By MARY ANN HOLLEY
Former Glaziers Local 513 Financial Secretary Brian Stiens says he’s been involved in Democratic politics for as long as he’s been a union member. He’s done everything from walking door-to-door for labor candidates to attending legislative sessions in the state capital.
Now, after taking early retirement, he has thrown his “hard hat” into the ring as a candidate for state representative in Missouri District 105 on the November ballot. The district includes much of St. Peters and parts of St. Charles County.
“I am going to give this campaign my all to flip a seat previously held by an enemy of working people,” Stiens said in an interview at a recent Tri-County Labor Club meeting. “I will do the heavy lifting to win, and I will be on Labor’s side in Jeff City.”
Stiens, a resident of St. Peters, has been a member of the Glaziers Union since 1980, and served as Financial Secretary from 1991 through June 2015. The Glaziers Local is affiliated with Painter’s District Council 58.
“Politics is something I’ve always wanted to do. I’ve been to every Labor rally, looked at the stage and said, ‘I need to be up there,’” Stiens said. “During every speech, legislators would say, ‘We need you guys and gals. We’ve got to get some help up here.’”
Stiens said that as a single father raising three children, it wasn’t practical for him to be gone from home for extended periods. Financial Secretary wasn’t a full-time position, and he worked in the trade outside every day.
“I’ve never missed a union meeting in all these years,” he said. “I made provisions for the kids to make that work.”
Stiens said he first thought serving as a delegate to the Democratic National Convention would be a good way to get his foot “back in the political waters,” Then he made the call to Morton Todd, a member of Plumbers and Pipefitters Local 562, who also serves as president of the St. Charles County Democratic Central Committee.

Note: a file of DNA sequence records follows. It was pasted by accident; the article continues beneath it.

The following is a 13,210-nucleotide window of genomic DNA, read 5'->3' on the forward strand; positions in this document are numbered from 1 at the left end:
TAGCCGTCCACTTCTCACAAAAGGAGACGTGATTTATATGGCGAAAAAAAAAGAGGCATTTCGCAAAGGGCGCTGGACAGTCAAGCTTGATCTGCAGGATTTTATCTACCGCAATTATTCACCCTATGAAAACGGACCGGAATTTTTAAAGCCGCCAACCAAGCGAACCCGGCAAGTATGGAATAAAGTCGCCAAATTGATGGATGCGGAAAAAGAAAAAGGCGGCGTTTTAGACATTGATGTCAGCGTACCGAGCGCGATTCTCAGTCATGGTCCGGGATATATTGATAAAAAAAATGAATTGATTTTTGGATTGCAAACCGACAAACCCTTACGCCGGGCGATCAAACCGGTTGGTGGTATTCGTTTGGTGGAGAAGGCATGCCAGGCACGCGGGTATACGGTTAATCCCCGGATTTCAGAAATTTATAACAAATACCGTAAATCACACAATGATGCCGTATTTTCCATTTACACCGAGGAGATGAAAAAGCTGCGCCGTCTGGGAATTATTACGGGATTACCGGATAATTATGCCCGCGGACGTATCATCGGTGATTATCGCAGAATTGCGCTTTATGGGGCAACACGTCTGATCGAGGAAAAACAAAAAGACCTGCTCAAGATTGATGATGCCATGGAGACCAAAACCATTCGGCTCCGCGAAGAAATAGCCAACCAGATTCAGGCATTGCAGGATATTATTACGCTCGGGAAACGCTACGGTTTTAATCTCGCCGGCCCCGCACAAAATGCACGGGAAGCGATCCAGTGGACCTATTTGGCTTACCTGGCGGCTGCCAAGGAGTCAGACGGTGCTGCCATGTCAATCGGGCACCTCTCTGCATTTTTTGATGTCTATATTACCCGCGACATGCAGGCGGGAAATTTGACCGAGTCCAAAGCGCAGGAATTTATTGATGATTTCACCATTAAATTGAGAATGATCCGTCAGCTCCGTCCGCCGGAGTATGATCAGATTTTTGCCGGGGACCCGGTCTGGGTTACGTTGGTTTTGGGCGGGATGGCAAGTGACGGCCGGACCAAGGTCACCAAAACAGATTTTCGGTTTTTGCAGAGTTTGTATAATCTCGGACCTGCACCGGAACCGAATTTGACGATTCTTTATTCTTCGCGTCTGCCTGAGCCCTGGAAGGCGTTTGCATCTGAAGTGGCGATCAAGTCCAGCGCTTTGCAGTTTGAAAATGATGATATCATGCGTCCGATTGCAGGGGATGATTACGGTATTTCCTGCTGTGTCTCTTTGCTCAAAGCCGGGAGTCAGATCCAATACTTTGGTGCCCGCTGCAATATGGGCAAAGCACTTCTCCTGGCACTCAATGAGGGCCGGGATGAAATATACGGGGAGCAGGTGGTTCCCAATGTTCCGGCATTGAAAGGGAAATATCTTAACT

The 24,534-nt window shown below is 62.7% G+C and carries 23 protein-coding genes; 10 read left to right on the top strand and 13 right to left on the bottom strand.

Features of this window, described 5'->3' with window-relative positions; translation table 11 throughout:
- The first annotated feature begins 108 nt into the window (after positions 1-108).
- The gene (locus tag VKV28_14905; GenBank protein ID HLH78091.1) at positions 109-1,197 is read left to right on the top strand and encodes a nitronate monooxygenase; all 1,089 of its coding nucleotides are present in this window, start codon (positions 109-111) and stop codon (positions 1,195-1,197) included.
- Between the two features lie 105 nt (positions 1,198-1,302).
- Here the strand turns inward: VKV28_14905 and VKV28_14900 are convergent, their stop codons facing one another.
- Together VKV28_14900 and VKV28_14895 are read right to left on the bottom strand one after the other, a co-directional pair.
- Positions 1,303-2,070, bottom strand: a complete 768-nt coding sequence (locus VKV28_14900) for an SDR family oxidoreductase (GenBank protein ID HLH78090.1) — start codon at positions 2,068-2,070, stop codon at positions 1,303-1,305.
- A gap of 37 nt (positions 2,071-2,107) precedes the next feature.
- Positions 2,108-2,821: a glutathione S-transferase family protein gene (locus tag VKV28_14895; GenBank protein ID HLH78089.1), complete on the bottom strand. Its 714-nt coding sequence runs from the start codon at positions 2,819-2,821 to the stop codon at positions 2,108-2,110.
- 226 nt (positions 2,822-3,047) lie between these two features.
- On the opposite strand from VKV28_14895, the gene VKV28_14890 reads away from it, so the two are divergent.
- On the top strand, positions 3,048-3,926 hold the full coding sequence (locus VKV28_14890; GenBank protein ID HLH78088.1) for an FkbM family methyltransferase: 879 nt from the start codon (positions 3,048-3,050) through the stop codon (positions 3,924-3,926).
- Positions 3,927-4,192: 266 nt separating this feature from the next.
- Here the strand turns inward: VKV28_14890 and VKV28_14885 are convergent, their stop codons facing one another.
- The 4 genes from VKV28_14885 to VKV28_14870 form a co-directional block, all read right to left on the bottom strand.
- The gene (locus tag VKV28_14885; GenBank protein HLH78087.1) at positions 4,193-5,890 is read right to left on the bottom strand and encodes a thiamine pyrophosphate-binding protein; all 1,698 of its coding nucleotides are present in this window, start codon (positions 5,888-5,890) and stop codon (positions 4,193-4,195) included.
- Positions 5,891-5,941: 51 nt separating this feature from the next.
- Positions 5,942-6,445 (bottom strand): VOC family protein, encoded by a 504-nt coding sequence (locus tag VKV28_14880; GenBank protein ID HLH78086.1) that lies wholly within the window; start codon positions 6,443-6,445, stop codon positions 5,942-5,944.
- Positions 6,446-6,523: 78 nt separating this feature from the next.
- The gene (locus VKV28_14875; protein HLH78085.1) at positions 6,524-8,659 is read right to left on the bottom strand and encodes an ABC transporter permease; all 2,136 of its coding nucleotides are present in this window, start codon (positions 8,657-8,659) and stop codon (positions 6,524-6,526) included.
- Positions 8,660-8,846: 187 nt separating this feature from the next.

“He said it was crazy out there because there were few labor-friendly candidates running for state representative positions,” Stiens said. “He said my district was open, and this was just four days prior to the close of filings.”
The large district covers most of St. Peters and crosses the Page Avenue Extension into St. Charles.
“I think this election is going to make changes. Typically, Democrats do get out to vote, and with the Bernie Sanders movement energizing the younger folks, we have a chance,” Stiens said. “I think with it being a Presidential election year, it will bring voters out – especially the Labor community.”
LABOR, SCHOOLS AND DRUG PREVENTION
Stiens said teachers’ wages and public education funding in Missouri are “a joke.”
“The teachers who I have known have been number one. My two boys are living proof. It takes a teacher to inspire children with learning,” he said. “My daughter is the super brain who was inspired by her teachers to become a teacher. She wants to teach French, so she is living in Paris to learn that culture. Now, she’s teaching English to French-speaking children.”
Stiens added, “We have a short time to make something work. We’ve got to find a way to reach across the aisle for the students’ overall well-being. Let’s find some way to get on the same page and do something for schools.”
Stiens said drugs and the heroin epidemic in St. Charles County are hot topics for him after a close friend died from a prescription drug overdose.
“There are people doctor shopping, and there’s nothing on the books in Missouri that says they can’t,” Stiens said.
His support of labor needs no explanation, but, Stiens said, “I will give it my all, if elected, to stop these ongoing attacks against labor and working men and women.”
Stiens has twin sons, Blake, a United States Marine serving at 29 Palms, California. In 2015, Blake was inducted at the St. Peters Veteran’s Day Celebration. His other son, Clayton, is an apprentice Union carpenter and an Eagle Scout. His daughter, Brook is a foreign language teacher and student.
“I think everyone knows I’ll do my best when I say I’m running for state rep,” Stiens said. “I’ve had a lot of people help me and be there with good advice. It wasn’t easy raising the kids as a single father, while trying to make time to pursue my union work and political passion, but it worked out in the end.
“I don’t script anything. I haven’t run for public office, but I’ve stood up before my union members many times. When I talked about running at Tri-County, I stopped and looked and nobody was chatting at the tables. I appreciated their respect, and I want to deliver!”